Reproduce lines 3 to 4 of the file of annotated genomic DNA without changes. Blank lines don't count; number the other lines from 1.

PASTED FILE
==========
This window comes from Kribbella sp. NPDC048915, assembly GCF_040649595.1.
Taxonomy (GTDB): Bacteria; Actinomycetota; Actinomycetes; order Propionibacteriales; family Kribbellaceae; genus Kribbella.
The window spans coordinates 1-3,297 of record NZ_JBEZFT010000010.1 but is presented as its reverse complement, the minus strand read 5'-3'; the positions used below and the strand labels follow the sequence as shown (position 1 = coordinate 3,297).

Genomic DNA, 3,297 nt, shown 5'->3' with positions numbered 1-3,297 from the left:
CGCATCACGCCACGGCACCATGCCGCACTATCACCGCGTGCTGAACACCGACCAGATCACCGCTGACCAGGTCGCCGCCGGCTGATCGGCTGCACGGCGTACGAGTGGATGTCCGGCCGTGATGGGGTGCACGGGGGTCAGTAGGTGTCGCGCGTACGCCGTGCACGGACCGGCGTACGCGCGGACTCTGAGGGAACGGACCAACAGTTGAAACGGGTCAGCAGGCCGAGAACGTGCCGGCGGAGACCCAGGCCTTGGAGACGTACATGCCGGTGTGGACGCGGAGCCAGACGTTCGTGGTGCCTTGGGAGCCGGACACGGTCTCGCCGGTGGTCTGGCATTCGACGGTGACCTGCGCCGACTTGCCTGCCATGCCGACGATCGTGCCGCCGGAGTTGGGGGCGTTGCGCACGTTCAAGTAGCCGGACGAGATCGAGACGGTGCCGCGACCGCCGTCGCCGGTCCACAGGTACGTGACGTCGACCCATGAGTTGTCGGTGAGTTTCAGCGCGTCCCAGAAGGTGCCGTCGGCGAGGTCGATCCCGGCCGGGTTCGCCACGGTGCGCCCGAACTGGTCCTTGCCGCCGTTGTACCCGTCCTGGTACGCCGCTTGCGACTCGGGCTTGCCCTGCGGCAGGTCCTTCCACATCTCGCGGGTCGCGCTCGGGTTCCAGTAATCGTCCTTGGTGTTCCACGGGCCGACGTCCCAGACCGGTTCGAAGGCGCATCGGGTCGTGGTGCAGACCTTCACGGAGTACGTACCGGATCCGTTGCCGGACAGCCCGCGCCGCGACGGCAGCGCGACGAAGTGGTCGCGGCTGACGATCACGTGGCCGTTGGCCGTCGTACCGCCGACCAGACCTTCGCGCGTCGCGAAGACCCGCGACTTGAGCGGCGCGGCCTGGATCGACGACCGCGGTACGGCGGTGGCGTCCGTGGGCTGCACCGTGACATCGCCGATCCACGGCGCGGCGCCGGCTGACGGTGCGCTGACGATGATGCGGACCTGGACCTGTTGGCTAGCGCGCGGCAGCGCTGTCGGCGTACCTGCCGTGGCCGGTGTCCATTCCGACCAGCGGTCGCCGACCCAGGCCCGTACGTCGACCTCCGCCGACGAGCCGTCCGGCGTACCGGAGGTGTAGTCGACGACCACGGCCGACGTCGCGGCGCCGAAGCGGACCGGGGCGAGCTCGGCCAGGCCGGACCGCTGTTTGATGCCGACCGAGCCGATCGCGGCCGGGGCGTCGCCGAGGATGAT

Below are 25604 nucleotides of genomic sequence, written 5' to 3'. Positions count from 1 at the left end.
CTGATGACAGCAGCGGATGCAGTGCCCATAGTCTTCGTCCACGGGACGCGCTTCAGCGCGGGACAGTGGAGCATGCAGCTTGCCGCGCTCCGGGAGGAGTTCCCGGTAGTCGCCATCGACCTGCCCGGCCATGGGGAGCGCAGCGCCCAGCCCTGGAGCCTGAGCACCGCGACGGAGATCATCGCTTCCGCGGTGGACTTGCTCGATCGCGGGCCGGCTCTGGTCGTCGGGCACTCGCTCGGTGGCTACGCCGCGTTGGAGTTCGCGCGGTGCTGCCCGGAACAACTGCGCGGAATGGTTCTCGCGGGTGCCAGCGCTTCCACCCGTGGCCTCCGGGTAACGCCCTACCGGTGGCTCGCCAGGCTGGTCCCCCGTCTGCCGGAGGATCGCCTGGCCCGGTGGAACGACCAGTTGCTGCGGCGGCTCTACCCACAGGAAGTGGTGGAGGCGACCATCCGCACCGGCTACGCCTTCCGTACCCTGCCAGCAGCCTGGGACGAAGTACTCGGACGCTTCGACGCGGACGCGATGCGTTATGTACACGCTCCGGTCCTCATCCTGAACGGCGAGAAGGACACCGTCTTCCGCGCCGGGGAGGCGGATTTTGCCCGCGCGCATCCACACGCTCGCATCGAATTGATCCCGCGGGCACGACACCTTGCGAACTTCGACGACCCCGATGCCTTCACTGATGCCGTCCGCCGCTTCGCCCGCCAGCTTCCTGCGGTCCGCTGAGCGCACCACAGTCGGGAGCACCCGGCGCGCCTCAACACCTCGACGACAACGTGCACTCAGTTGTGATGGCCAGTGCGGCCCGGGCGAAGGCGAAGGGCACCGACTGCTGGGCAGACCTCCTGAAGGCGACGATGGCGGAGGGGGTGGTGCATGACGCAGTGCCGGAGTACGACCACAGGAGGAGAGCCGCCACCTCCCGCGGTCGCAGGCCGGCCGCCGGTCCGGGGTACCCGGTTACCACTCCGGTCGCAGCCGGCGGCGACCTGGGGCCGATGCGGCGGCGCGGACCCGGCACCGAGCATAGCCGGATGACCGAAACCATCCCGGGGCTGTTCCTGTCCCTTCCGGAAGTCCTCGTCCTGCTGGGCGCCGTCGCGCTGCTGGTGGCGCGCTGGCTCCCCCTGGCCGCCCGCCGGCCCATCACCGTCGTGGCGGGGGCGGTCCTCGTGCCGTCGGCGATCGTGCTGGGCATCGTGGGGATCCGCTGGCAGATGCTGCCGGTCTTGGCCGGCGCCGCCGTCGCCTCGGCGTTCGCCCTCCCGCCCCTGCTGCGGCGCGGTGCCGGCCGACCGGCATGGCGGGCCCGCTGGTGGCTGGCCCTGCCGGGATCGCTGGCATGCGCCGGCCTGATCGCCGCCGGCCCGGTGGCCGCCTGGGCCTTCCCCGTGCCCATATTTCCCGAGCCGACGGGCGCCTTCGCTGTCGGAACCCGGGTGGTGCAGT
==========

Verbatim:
The window spans coordinates 1-3,297 of record NZ_JBEZFT010000010.1 but is presented as its reverse complement, the minus strand read 5'-3'; the positions used below and the strand labels follow the sequence as shown (position 1 = coordinate 3,297).

Genomic DNA, 3,297 nt, shown 5'->3' with positions numbered 1-3,297 from the left: